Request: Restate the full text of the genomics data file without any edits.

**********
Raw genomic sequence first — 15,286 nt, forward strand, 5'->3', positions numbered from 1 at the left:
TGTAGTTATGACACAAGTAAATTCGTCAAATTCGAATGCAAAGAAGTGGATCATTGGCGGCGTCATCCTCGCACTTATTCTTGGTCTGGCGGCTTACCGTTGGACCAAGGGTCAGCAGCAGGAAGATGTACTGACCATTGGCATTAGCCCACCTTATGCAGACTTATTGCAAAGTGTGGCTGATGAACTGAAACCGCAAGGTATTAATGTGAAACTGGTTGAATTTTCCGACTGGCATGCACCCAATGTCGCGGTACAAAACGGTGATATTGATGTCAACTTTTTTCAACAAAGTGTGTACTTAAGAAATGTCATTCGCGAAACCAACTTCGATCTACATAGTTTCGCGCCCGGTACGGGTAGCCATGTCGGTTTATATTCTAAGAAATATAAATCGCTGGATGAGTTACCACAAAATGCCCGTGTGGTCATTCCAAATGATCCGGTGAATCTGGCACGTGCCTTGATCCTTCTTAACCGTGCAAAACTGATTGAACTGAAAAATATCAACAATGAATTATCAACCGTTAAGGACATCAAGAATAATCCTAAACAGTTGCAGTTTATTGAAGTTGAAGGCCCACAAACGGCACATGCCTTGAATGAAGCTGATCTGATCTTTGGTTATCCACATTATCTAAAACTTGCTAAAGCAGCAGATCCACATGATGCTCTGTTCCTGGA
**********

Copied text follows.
Raw genomic sequence first — 15,286 nt, forward strand, 5'->3', positions numbered from 1 at the left:
TGTAGTTATGACACAAGTAAATTCGTCAAATTCGAATGCAAAGAAGTGGATCATTGGCGGCGTCATCCTCGCACTTATTCTTGGTCTGGCGGCTTACCGTTGGACCAAGGGTCAGCAGCAGGAAGATGTACTGACCATTGGCATTAGCCCACCTTATGCAGACTTATTGCAAAGTGTGGCTGATGAACTGAAACCGCAAGGTATTAATGTGAAACTGGTTGAATTTTCCGACTGGCATGCACCCAATGTCGCGGTACAAAACGGTGATATTGATGTCAACTTTTTTCAACAAAGTGTGTACTTAAGAAATGTCATTCGCGAAACCAACTTCGATCTACATAGTTTCGCGCCCGGTACGGGTAGCCATGTCGGTTTATATTCTAAGAAATATAAATCGCTGGATGAGTTACCACAAAATGCCCGTGTGGTCATTCCAAATGATCCGGTGAATCTGGCACGTGCCTTGATCCTTCTTAACCGTGCAAAACTGATTGAACTGAAAAATATCAACAATGAATTATCAACCGTTAAGGACATCAAGAATAATCCTAAACAGTTGCAGTTTATTGAAGTTGAAGGCCCACAAACGGCACATGCCTTGAATGAAGCTGATCTGATCTTTGGTTATCCACATTATCTAAAACTTGCTAAAGCAGCAGATCCACATGATGCTCTGTTCCTGGA